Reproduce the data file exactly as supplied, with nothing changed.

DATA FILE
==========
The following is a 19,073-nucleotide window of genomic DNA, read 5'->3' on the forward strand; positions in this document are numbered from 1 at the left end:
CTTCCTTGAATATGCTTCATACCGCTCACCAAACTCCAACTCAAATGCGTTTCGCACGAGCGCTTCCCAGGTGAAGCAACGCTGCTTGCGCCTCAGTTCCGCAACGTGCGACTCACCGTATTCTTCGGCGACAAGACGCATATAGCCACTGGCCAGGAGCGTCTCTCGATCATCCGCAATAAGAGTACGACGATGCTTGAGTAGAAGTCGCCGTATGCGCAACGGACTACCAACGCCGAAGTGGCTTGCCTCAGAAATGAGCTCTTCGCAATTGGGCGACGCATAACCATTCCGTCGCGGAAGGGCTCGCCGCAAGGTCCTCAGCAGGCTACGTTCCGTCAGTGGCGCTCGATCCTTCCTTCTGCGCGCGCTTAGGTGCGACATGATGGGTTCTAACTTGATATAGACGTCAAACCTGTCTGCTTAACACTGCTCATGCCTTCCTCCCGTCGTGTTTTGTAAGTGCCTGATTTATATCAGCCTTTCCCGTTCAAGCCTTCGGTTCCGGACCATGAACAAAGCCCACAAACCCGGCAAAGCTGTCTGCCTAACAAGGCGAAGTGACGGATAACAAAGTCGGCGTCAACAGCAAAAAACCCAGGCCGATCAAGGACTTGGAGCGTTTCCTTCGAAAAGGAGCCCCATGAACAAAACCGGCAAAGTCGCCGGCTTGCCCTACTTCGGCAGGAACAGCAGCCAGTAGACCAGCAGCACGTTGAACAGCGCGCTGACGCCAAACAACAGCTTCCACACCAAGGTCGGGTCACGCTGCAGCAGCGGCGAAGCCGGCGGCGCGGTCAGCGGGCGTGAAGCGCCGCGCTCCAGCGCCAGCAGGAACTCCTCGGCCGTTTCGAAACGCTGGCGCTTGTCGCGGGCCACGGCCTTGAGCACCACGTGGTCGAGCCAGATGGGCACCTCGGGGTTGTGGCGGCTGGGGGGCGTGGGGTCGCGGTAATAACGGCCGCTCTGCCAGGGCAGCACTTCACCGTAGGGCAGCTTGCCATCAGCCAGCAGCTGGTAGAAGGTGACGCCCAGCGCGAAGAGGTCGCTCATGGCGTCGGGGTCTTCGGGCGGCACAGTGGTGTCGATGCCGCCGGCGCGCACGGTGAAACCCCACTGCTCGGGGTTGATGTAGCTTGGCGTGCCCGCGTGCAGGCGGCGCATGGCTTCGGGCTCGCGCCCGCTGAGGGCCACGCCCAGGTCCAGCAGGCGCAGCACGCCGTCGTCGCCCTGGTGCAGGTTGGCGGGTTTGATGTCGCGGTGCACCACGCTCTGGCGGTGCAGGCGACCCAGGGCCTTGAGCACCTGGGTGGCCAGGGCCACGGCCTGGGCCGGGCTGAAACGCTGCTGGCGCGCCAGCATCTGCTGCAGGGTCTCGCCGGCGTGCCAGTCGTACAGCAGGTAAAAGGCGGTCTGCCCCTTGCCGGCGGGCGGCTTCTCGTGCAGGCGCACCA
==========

The following is a 19,073-nucleotide window of genomic DNA, read 5'->3' on the forward strand; positions in this document are numbered from 1 at the left end:
CTTCCTTGAATATGCTTCATACCGCTCACCAAACTCCAACTCAAATGCGTTTCGCACGAGCGCTTCCCAGGTGAAGCAACGCTGCTTGCGCCTCAGTTCCGCAACGTGCGACTCACCGTATTCTTCGGCGACAAGACGCATATAGCCACTGGCCAGGAGCGTCTCTCGATCATCCGCAATAAGAGTACGACGATGCTTGAGTAGAAGTCGCCGTATGCGCAACGGACTACCAACGCCGAAGTGGCTTGCCTCAGAAATGAGCTCTTCGCAATTGGGCGACGCATAACCATTCCGTCGCGGAAGGGCTCGCCGCAAGGTCCTCAGCAGGCTACGTTCCGTCAGTGGCGCTCGATCCTTCCTTCTGCGCGCGCTTAGGTGCGACATGATGGGTTCTAACTTGATATAGACGTCAAACCTGTCTGCTTAACACTGCTCATGCCTTCCTCCCGTCGTGTTTTGTAAGTGCCTGATTTATATCAGCCTTTCCCGTTCAAGCCTTCGGTTCCGGACCATGAACAAAGCCCACAAACCCGGCAAAGCTGTCTGCCTAACAAGGCGAAGTGACGGATAACAAAGTCGGCGTCAACAGCAAAAAACCCAGGCCGATCAAGGACTTGGAGCGTTTCCTTCGAAAAGGAGCCCCATGAACAAAACCGGCAAAGTCGCCGGCTTGCCCTACTTCGGCAGGAACAGCAGCCAGTAGACCAGCAGCACGTTGAACAGCGCGCTGACGCCAAACAACAGCTTCCACACCAAGGTCGGGTCACGCTGCAGCAGCGGCGAAGCCGGCGGCGCGGTCAGCGGGCGTGAAGCGCCGCGCTCCAGCGCCAGCAGGAACTCCTCGGCCGTTTCGAAACGCTGGCGCTTGTCGCGGGCCACGGCCTTGAGCACCACGTGGTCGAGCCAGATGGGCACCTCGGGGTTGTGGCGGCTGGGGGGCGTGGGGTCGCGGTAATAACGGCCGCTCTGCCAGGGCAGCACTTCACCGTAGGGCAGCTTGCCATCAGCCAGCAGCTGGTAGAAGGTGACGCCCAGCGCGAAGAGGTCGCTCATGGCGTCGGGGTCTTCGGGCGGCACAGTGGTGTCGATGCCGCCGGCGCGCACGGTGAAACCCCACTGCTCGGGGTTGATGTAGCTTGGCGTGCCCGCGTGCAGGCGGCGCATGGCTTCGGGCTCGCGCCCGCTGAGGGCCACGCCCAGGTCCAGCAGGCGCAGCACGCCGTCGTCGCCCTGGTGCAGGTTGGCGGGTTTGATGTCGCGGTGCACCACGCTCTGGCGGTGCAGGCGACCCAGGGCCTTGAGCACCTGGGTGGCCAGGGCCACGGCCTGGGCCGGGCTGAAACGCTGCTGGCGCGCCAGCATCTGCTGCAGGGTCTCGCCGGCGTGCCAGTCGTACAGCAGGTAAAAGGCGGTCTGCCCCTTGCCGGCGGGCGGCTTCTCGTGCAGGCGCACCA